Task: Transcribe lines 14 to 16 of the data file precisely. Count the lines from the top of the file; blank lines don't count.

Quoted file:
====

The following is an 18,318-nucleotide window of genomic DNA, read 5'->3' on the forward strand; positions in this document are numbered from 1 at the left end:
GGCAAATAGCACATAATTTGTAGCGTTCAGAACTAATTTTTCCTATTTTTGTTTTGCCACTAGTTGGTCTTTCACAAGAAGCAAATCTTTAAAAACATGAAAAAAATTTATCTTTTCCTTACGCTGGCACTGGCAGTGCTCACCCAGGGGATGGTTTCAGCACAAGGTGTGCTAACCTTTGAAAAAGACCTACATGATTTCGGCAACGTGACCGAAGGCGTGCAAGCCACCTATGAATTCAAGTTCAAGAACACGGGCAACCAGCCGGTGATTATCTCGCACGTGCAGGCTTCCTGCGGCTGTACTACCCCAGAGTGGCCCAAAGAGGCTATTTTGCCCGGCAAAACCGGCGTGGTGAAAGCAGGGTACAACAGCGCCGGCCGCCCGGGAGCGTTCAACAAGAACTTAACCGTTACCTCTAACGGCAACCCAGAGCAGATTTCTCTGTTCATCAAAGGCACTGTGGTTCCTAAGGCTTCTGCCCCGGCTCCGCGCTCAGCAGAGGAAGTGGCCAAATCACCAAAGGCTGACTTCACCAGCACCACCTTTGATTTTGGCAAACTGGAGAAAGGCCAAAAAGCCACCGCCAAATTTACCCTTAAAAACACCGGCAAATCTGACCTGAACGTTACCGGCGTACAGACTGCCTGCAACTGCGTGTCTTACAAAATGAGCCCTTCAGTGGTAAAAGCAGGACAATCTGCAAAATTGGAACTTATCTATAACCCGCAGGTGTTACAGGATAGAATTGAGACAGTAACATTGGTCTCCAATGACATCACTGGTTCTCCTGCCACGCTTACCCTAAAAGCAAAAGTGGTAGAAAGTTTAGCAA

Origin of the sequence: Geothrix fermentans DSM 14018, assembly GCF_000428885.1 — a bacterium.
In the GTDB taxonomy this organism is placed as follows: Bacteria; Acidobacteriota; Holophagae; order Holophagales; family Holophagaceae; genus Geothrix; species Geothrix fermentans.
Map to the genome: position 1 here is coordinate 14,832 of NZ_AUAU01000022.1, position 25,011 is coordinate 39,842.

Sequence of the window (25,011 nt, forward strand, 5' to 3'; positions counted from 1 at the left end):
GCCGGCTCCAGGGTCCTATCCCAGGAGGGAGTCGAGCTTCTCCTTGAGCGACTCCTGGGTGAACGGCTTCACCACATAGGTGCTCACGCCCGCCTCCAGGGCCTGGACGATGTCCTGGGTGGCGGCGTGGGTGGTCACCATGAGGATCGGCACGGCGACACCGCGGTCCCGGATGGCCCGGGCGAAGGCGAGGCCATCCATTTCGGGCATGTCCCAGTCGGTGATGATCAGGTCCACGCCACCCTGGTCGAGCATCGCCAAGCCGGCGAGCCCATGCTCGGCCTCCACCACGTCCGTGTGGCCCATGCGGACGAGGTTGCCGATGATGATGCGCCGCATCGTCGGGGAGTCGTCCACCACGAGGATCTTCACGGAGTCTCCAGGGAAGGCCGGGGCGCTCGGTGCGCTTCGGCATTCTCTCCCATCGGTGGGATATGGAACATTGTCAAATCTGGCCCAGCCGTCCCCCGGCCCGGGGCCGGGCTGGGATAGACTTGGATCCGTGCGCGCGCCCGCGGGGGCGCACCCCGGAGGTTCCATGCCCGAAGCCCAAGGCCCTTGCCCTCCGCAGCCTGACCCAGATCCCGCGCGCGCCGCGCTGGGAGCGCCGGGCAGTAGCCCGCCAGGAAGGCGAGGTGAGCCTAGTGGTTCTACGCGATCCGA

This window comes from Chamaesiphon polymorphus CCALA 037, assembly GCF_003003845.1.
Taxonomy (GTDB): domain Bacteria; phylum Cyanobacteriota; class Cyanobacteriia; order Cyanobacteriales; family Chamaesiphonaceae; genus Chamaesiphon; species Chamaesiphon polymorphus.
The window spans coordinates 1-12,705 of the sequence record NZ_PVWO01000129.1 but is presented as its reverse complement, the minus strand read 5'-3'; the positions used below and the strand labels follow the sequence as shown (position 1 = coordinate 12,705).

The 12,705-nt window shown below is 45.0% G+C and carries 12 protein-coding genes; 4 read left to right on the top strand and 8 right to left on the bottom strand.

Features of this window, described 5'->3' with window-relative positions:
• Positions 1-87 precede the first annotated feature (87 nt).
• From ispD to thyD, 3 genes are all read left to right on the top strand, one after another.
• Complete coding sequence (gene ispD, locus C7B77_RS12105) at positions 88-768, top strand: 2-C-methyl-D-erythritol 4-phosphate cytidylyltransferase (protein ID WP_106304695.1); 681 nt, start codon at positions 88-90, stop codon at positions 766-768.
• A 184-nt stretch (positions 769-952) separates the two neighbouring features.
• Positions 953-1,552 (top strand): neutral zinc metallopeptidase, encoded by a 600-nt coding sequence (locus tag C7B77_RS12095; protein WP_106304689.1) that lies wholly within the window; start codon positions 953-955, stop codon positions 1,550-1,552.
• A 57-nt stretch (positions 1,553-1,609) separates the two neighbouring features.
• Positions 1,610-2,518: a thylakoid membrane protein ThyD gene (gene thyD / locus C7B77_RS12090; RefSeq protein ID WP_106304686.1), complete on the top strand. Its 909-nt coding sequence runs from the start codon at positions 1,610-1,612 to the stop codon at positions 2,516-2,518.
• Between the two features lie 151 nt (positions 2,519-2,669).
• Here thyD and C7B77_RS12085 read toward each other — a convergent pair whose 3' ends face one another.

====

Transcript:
• From ispD to thyD, 3 genes are all read left to right on the top strand, one after another.
• Complete coding sequence (gene ispD, locus C7B77_RS12105) at positions 88-768, top strand: 2-C-methyl-D-erythritol 4-phosphate cytidylyltransferase (protein ID WP_106304695.1); 681 nt, start codon at positions 88-90, stop codon at positions 766-768.
• A 184-nt stretch (positions 769-952) separates the two neighbouring features.